Kokai: Sometimes the title of the book is just a catchy attention grabber. But in the case of your book, “the forgotten man” really is central to your theme. What’s the significance of “the forgotten man”?
Shlaes: Well, for FDR “the forgotten man” was an important phrase. He spoke of “the forgotten man” at the bottom of the economic pyramid in an important speech on the radio, on the Lucky Strike Hour, in his campaign. He was again speaking about the bottom man. But his phrase had a provenance. It was in the air, the phrase “the forgotten man,” and it came from a professor named William Graham Sumner who many decades before had spoken of another “forgotten man.” His “forgotten man” was the taxpayer who funds the government project for the first “forgotten man.” And the question is how are these two forgotten men pitted against one another —the man who pays the taxes and the recipient who gets the money and which is right and which is fair. And the reason that it matters today is we have this battle now, principally with entitlements, where young people are subsidizing their grandparents — through their Social Security, Medicare, Medicaid — but probably won’t get the same deal themselves.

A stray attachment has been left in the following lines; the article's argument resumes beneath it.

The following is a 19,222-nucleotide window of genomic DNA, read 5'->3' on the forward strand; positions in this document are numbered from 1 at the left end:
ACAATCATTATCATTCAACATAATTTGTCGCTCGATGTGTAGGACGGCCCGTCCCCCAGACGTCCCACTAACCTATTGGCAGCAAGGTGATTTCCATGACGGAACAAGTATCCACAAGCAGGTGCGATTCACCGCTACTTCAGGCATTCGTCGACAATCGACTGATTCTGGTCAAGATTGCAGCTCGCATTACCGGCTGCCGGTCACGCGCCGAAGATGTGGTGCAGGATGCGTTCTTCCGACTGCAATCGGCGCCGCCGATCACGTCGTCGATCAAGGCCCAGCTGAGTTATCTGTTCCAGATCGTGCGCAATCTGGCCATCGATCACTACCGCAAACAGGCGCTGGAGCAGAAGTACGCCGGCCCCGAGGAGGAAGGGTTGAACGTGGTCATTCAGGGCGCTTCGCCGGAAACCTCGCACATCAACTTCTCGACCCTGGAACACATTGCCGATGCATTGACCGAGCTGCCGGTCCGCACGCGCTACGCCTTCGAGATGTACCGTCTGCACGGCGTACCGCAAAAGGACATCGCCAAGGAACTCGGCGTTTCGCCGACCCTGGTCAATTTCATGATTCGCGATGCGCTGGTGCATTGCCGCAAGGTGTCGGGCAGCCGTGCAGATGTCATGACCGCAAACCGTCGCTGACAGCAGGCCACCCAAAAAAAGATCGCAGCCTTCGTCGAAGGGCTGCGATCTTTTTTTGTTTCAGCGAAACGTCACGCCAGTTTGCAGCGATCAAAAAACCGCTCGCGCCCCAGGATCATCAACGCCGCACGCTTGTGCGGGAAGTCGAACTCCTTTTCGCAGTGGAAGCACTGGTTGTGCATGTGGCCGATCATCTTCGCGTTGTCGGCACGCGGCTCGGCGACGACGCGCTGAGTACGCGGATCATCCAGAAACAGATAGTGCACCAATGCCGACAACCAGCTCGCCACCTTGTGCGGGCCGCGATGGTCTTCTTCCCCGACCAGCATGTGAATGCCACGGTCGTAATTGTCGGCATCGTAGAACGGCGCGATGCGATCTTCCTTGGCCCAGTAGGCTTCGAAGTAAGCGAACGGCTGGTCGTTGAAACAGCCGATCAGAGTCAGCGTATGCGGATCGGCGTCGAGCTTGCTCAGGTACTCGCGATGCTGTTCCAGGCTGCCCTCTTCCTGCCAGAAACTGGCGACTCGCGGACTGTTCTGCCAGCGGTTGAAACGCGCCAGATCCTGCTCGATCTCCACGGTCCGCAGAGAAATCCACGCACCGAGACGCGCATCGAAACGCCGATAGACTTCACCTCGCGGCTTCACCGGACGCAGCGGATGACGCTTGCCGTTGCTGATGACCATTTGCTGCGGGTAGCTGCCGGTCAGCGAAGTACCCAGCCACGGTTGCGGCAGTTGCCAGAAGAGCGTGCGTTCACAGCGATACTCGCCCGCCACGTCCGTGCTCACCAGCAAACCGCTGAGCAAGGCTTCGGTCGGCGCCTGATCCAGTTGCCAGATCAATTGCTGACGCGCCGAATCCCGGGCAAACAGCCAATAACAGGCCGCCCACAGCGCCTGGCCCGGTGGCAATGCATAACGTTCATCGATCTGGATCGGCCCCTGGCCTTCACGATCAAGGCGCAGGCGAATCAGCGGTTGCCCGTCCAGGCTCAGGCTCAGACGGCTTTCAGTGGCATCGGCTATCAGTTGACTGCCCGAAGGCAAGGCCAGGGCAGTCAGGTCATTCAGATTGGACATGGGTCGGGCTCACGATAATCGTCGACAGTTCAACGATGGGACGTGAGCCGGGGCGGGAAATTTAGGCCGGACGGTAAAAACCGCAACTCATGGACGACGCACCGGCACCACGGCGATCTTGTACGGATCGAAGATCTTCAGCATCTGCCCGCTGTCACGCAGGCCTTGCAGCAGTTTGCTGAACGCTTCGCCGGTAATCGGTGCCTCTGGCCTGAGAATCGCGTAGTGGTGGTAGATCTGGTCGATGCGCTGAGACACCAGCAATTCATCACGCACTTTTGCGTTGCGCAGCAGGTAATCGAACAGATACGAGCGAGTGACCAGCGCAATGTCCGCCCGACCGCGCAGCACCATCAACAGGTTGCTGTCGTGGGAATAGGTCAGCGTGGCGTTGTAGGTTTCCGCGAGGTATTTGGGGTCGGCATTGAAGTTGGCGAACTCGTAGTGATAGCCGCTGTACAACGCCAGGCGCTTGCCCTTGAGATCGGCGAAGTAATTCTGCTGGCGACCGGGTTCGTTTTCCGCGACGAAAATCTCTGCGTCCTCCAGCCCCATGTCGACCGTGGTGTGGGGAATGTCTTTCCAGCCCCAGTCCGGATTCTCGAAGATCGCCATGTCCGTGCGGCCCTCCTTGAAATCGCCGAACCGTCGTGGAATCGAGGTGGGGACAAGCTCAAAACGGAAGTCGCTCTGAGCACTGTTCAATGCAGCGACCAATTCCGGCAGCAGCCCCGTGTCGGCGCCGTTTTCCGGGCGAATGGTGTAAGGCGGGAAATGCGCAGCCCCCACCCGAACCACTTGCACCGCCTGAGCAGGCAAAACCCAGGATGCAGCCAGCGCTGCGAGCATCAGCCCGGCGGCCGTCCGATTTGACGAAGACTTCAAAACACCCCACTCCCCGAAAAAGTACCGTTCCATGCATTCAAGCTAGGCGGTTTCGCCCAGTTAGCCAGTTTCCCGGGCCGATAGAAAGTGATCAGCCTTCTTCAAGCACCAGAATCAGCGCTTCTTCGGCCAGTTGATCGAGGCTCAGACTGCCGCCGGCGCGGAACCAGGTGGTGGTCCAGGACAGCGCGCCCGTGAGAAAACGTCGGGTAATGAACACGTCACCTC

Kokai: Now early in the book you identify and call as the deepest problem of the Depression, “the intervention, the lack of faith in the marketplace.” How was that the deepest problem of what we saw from the end of 1929 through World War II?